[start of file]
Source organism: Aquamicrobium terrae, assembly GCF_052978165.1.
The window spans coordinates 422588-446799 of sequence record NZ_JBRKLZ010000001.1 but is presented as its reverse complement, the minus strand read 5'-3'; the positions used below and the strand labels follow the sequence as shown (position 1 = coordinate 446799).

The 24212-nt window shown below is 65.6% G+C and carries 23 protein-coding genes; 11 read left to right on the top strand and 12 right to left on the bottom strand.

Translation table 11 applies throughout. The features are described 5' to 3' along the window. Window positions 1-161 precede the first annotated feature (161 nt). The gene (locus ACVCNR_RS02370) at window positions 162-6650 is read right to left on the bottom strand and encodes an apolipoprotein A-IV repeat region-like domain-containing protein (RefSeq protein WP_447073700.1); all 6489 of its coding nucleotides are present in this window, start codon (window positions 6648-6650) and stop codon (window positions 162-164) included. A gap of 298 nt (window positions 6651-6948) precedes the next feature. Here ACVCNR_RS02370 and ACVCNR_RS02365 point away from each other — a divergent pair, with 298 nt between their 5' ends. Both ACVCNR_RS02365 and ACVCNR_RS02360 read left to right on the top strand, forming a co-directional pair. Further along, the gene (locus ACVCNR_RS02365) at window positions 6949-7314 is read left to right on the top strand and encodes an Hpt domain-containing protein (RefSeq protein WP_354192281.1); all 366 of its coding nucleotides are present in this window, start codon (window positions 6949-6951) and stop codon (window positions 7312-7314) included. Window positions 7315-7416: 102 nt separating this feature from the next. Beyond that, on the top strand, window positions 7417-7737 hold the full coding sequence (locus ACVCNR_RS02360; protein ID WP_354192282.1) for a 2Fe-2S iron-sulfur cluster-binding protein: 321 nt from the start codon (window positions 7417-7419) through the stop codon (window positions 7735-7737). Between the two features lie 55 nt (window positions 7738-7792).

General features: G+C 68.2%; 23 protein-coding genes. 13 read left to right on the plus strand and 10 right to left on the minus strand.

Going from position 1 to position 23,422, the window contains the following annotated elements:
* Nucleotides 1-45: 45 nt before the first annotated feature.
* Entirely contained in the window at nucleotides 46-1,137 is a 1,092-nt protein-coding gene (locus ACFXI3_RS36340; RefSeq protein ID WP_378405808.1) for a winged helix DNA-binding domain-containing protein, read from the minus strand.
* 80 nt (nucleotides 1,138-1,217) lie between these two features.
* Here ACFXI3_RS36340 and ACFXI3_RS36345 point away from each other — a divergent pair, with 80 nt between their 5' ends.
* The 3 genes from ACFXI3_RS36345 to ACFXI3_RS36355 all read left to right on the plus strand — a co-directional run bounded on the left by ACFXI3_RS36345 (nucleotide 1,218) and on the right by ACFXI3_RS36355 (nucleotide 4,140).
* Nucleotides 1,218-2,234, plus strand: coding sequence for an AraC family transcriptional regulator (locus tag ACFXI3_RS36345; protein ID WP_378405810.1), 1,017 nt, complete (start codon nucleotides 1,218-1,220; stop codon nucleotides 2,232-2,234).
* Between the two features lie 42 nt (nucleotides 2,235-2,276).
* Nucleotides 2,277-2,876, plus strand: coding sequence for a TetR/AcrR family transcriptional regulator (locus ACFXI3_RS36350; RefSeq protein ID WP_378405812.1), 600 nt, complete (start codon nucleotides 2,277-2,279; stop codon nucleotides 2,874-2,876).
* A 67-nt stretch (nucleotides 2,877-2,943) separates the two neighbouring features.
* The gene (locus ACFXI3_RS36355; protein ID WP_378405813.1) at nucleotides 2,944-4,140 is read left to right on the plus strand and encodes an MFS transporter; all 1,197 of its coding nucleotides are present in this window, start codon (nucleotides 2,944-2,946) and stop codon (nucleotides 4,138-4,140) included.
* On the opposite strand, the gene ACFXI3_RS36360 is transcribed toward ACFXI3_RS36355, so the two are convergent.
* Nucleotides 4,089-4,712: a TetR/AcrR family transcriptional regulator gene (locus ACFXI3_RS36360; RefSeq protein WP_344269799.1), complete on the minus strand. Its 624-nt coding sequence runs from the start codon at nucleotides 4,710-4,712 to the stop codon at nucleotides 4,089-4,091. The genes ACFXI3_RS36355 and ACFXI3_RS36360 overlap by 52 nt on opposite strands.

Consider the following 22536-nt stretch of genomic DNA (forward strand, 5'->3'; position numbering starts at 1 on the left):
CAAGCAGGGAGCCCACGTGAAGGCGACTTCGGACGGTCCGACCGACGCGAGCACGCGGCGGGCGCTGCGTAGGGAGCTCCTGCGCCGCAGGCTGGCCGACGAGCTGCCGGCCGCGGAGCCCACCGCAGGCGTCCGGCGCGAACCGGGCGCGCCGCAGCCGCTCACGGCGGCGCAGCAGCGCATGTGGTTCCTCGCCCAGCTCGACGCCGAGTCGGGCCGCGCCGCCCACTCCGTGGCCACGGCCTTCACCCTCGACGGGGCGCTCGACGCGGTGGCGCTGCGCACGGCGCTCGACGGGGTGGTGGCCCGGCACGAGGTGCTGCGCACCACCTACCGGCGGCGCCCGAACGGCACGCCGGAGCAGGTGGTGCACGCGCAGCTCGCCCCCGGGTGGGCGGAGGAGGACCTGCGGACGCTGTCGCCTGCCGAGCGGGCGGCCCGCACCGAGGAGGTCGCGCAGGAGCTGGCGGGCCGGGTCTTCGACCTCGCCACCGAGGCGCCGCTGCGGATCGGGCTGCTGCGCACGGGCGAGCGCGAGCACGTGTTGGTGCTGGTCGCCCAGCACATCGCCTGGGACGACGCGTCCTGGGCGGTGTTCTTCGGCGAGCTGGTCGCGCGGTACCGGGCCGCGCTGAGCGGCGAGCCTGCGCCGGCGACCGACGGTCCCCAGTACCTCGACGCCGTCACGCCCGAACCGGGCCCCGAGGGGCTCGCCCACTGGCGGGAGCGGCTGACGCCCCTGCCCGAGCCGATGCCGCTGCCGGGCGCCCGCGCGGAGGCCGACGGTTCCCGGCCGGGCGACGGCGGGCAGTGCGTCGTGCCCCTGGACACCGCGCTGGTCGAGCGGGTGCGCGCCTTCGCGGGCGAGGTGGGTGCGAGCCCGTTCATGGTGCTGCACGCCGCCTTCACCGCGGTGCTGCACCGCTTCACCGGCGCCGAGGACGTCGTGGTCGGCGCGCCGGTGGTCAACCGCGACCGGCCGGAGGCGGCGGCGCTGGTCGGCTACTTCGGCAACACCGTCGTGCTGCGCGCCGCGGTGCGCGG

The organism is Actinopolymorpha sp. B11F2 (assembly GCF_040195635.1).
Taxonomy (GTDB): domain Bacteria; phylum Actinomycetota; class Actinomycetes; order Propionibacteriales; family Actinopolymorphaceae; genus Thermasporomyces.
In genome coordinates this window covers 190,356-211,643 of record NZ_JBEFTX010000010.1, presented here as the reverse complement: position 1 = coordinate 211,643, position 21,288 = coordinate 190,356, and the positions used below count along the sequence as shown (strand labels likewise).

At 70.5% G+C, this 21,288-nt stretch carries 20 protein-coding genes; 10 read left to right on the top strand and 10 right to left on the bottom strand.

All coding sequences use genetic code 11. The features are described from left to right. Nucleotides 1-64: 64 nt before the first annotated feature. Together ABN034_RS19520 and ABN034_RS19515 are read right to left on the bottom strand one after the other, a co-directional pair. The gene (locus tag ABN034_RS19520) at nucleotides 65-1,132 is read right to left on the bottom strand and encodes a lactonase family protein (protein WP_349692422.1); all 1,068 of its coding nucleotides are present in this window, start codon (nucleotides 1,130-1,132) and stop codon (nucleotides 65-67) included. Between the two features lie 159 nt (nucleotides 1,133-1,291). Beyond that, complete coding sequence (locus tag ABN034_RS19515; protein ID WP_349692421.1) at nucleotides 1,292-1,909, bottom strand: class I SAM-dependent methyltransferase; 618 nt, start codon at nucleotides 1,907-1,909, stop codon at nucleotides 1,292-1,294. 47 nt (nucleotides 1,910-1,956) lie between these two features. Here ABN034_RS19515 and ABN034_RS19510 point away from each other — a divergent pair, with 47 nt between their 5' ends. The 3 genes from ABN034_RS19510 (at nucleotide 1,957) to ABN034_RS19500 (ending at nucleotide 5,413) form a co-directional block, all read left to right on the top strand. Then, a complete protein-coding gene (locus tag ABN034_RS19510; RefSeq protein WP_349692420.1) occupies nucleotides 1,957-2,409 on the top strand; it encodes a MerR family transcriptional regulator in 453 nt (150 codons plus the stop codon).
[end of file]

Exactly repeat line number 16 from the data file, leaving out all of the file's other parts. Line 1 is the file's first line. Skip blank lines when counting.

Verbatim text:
* The gene (locus ACFXI3_RS36355; protein ID WP_378405813.1) at nucleotides 2,944-4,140 is read left to right on the plus strand and encodes an MFS transporter; all 1,197 of its coding nucleotides are present in this window, start codon (nucleotides 2,944-2,946) and stop codon (nucleotides 4,138-4,140) included.